Last Updated September 5, 2023.
“Sonnet 18” may very well be Shakespeare’s best-known sonnet, beginning with the so-often quoted line: “Shall I compare thee to summer’s day?” Popular not only for its straight-forward discussion of love, beauty, and art, the poem is lauded for its accessibility and simplicity. Unlike many other sonnets in Shakespeare’s oeuvre, “Sonnet 18” is to the point, as it is unadorned by little more than the metaphorical comparison of the beloved’s beauty to that of a summer’s day.
The Shakespearean Sonnet, an unconventional sonnet structure that “Sonnet 18” by necessity conforms to, is composed of a single stanza of three quatrains and a couplet. Written in iambic pentameter and containing five sets of two stressed and unstressed syllables, the Shakespearean Sonnet always adheres to an ABAB CDCD EFEF GG rhyme scheme to differentiate between the quatrains. The final couplet is also known as a volta, a moment in which the poem turns, changing direction, perspective, or meaning at the very end. In “Sonnet 18,” the volta turns the discussion from the beauty of the speaker’s beloved to an acknowledgment of the power the poet wields, defying Death and rejecting life’s inalterable truth by recording and therefore preserving his lover’s indescribable appearance.
In the first line, the speaker speaks to an unknown subject; as he questions this subject that may or not be present, the speaker engages in apostrophe, speaking to an absent form. He also introduces the metaphor that pervades the rest of the poem, comparing his beloved to a “summer’s day.” In the lines that follow, he focuses on several aspects of summer that make it volatile and unpredictable, using these undesirable examples to indicate that his beloved is not only more “lovely” but also more “temperate” and consistent. His appearance outstrips nature’s most winning state, a summer’s day, and does so without risking “the eye of heaven” becoming either “too hot” or “dimm’d.” As the sonnet progresses, the speaker dismisses summer’s virtues entirely, moving from the season’s physical form and using it as a metaphor for youthful vigor and appearance. He mourns the summer’s end, when fairness “declines,” and wishes for the youth to live on in “eternal summer.” This sense of immortal beauty is impossible and unattainable, yet the speaker imagines that his poetry might accomplish such a task.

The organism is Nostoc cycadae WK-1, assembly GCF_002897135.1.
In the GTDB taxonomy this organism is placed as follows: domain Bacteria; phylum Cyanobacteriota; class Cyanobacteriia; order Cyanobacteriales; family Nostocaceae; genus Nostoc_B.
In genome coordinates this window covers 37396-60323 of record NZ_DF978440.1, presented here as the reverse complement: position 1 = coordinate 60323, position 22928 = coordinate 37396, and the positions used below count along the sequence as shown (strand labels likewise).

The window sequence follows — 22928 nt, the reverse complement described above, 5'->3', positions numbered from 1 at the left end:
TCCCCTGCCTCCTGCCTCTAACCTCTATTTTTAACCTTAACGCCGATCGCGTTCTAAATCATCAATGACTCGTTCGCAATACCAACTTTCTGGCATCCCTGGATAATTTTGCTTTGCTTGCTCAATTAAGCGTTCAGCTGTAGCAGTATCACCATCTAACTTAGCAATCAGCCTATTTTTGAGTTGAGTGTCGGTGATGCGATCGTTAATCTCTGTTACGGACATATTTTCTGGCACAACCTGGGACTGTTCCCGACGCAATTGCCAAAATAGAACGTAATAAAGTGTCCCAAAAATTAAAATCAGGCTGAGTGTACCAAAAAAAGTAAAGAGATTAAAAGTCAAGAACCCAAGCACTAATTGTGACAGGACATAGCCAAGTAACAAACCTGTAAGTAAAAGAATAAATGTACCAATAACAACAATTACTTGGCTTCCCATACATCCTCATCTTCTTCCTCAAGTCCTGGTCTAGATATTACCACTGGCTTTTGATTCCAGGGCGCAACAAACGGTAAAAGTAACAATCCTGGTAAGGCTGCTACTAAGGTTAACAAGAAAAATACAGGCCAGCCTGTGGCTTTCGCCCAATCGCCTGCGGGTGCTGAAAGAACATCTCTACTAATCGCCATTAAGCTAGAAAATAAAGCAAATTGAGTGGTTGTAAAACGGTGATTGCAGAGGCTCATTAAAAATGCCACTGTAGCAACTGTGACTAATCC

Even though the sonnet acts as a means of rendering the youth ageless and “eternal,” the speaker worries after the personified desires of Death, figured as a greedy character who might steal life’s glorious beauty and “brag” about owning it. This personification of life’s natural end creates a black-and-white dynamic that makes an enemy of time, combatting the inevitable forces that press in upon the unnatural, almost divine beauty of the youth. The results of this combat may appear fruitless, yet the speaker argues that his writing acts as a salve, healing the damage wrought by time and preserving his beauty in words and recollections.
Interestingly, the speaker does not describe his beloved specifically, and the reader has little sense of the beloved's physical appearance or his personality characteristics. The speaker only compares the beloved to a summer's day, complete with all of the descriptions of the sun and the absence of bad weather. Many scholars observe that the sonnet is more about the intensity of the speaker's love and less about the character of the beloved himself.